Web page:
$$\begin{aligned} {{\mathcal {X}}}( E_{12}) v= (*,*,0,0,0,0,0,0)^\top , \end{aligned}$$

where “\(*\)” denotes possibly non-zero elements. From the form of v, this implies that

$$\begin{aligned} \langle v | {{\mathcal {X}}}(E_{12}) v\rangle =0. \end{aligned}$$

This means that \({{\mathcal {X}}}(E_{12})\) contributes only in second order in \(\varepsilon \) to the eigenvalues.

5 Complement of the Zero Eigenspace

Recall that our goal is to write the solution of (1.3) as

$$\begin{aligned} w_j(t) = e^{{\varvec{\mathbf{i}}}( \varphi (t) t + \vartheta (t))} ( p_j(\varphi (t)) + z_j(t)), \end{aligned}$$

and then follow the evolution of \({\varphi }\), \(\vartheta \), and \(z =(\xi + {\varvec{\mathbf{i}}}\eta )\). Since \(\zeta (t)= (\xi (t), \eta (t))\) is constructed to lie in the subspace orthogonal to the tangent space of the cylinder of breathers at \((\varphi _0,\vartheta _0)\), we construct the projection \({\mathbb {P}}\) onto the tangent space at \(\varphi _0\), \(\vartheta _0\). We show that, somewhat surprisingly, with the exception of the zero eigenspace, all other eigenvalues of the linearized matrix are simple, lie on the imaginary axis, and are separated by a distance of at least \(C\varepsilon \) from the remainder of the spectrum. It is convenient to work directly with the transformation \({{\mathcal {X}}}(\cdot )\) of Eq. (4.3).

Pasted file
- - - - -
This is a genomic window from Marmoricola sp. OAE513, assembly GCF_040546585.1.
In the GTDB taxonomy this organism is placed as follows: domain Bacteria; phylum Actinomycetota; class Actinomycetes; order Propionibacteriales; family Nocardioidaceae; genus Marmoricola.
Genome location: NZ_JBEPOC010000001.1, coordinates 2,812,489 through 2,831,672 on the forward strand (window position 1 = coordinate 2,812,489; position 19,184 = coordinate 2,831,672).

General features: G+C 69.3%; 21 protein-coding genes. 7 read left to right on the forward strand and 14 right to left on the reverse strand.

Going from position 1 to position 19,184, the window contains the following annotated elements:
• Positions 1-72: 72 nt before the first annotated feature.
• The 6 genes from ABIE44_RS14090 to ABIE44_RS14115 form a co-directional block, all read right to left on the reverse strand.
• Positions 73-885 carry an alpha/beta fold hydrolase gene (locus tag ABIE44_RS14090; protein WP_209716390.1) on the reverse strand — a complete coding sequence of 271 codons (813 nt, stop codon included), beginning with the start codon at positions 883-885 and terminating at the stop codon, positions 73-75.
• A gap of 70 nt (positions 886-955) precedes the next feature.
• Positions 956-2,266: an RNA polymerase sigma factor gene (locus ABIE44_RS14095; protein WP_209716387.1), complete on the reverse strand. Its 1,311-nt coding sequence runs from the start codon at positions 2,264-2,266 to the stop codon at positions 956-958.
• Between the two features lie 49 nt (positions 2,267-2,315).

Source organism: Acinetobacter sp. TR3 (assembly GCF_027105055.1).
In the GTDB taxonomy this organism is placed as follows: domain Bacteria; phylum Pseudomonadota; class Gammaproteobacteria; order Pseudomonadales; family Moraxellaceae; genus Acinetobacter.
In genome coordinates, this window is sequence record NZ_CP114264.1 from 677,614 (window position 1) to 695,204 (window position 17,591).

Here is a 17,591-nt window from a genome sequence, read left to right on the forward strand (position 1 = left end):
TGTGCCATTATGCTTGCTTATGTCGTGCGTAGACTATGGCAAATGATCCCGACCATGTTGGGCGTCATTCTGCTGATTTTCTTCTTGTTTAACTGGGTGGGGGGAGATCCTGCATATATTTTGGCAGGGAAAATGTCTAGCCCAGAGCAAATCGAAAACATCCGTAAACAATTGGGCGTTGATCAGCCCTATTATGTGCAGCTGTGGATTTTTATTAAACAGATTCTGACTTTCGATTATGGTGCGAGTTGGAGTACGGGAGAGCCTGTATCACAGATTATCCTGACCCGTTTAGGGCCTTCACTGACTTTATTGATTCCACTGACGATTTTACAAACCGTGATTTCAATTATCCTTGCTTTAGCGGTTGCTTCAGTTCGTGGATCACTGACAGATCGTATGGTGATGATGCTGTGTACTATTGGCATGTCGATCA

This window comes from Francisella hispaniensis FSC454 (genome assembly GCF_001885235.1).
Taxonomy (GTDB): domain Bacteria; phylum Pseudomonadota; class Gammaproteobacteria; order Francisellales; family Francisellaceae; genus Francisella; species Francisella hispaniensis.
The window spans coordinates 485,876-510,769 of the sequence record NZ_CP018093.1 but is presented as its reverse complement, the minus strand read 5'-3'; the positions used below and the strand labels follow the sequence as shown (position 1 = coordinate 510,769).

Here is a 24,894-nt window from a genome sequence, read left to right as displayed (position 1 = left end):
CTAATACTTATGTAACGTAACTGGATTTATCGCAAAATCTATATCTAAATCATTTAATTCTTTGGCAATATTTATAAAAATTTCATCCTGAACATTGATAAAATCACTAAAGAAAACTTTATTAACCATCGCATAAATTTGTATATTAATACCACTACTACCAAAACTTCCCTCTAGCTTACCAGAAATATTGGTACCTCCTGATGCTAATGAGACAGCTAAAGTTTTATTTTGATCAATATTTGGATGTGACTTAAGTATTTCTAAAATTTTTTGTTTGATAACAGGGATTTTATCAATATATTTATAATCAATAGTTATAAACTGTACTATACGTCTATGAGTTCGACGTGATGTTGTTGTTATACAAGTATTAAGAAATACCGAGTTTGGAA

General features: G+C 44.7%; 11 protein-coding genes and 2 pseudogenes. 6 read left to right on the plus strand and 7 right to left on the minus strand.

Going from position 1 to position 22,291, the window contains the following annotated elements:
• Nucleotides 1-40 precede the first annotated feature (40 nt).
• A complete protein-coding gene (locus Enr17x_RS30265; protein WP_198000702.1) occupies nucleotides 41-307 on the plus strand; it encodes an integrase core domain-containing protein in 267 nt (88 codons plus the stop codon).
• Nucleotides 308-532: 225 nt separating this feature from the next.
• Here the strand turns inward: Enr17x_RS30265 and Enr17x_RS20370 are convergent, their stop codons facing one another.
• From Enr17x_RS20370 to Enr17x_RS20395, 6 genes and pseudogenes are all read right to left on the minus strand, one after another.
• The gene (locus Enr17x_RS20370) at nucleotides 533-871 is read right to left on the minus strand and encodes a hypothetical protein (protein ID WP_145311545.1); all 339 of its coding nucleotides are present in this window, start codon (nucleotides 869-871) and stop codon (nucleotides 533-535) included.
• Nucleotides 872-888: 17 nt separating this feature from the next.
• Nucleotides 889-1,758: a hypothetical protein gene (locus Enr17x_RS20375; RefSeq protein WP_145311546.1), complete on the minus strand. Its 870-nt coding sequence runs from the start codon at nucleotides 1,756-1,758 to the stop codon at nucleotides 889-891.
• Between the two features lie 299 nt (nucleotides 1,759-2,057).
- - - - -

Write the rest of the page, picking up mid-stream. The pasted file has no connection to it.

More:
Theorem 5.1

The operator \({{\mathcal {X}}}({\mathbb {P}}M_{{\varphi _0},\varepsilon })\) has two eigenvalues which are within \({\mathcal {O}}(\varepsilon )\) of 0, and \((n-1)\) purely imaginary eigenvalues close to \({\varvec{\mathbf{i}}}\), separated by \(C\varepsilon \), with \(C>0\). The corresponding eigenvectors (in the \({{\mathcal {X}}}(\cdot )\) basis) are orthogonal. Furthermore, these eigenvalues have non-vanishing last component (i.e., the components \(2+(n-1)\) and \(2+2(n-1)\) in the \({{\mathcal {X}}}(\cdot )\) representation). Analogous statements hold for the \(n-1\) eigenvalues near \(-{\varvec{\mathbf{i}}}\).